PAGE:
Thursday, October 6, 2022

Iraq's Sadr tells supporters to withdraw after violent clashes

Iraq's Sadr tells supporters to withdraw after violent clashes

BAGHDAD (Reuters) - Iraqi cleric Moqtada al-Sadr told his followers to leave their protests in central Baghdad on Tuesday and apologised to the Iraqi people after nearly two days of violent clashes between rival Shi’ite Muslim groups.

"This is not a revolutionary (anymore) because it has lost its peaceful character," Sadr said in a televised address. "The spilling of Iraqi blood is forbidden," he added.

Earlier, Iraq's powerful Shiite cleric Moqtada Sadr had announced that he is quitting politics, after a nearly year-long political stalemate that has left the country without a new government.

"I've decided not to meddle in political affairs. I therefore announce now my definitive retirement," said Sadr, a longtime player in the war-torn country's political scene, though he himself has never directly been in government.

He had made the announcement on Twitter, where he had added that "all the institutions" linked to his Sadrist movement will be closed, except the mausoleum of his father, assassinated in 1999, and other heritage facilities.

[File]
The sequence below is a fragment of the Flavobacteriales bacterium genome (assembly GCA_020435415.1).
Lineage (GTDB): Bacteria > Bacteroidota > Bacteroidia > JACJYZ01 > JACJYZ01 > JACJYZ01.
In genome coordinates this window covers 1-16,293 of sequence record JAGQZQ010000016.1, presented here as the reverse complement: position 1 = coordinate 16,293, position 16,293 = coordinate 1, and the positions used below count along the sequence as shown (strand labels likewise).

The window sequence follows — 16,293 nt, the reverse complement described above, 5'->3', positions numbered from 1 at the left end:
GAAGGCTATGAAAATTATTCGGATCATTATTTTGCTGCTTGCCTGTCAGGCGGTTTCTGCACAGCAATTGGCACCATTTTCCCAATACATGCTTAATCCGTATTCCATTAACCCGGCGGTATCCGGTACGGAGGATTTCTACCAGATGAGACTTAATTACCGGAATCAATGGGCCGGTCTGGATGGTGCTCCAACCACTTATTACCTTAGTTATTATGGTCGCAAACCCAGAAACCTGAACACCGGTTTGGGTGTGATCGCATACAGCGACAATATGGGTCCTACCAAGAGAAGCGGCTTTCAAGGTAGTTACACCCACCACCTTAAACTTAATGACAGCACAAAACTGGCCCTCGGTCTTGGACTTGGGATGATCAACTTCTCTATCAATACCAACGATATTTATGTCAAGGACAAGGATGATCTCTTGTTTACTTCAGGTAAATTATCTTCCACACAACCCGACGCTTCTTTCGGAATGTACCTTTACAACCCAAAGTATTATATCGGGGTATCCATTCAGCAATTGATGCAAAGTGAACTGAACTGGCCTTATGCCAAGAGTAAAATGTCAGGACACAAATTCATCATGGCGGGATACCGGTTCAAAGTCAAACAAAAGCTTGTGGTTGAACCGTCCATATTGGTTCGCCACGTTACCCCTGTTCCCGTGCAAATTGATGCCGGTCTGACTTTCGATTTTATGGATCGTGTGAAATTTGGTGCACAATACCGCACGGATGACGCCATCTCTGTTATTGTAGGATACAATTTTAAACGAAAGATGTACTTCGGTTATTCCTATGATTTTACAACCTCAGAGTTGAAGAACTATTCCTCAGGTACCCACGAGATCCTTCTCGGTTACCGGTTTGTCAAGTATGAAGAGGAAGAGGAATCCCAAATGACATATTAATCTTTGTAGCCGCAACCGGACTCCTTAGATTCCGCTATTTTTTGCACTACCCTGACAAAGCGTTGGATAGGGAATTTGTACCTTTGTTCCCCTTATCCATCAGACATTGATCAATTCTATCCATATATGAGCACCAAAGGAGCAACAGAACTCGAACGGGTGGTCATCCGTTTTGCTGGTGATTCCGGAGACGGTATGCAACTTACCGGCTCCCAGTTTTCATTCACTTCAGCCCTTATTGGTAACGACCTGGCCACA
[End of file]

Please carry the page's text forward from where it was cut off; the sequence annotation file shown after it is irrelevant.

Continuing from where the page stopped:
His latest statement had came two days after he said "all parties" including his own should give up government positions in order to help resolve the months-long political crisis. Since legislative elections in October last year, political deadlock has left the country without a new government, prime minister or president, due to disagreement between factions over forming a coalition.

His bloc had emerged from last year's election as the biggest, with 73 seats, but short of a majority. In June, his lawmakers had quit in a bid to break the logjam, which led to a rival Shiite bloc, the pro-Iran Coordination Framework, becoming the largest in the legislature. Since then, Sadr has engaged in other pressure tactics, including a mass prayer by tens of thousands of his followers on August 5.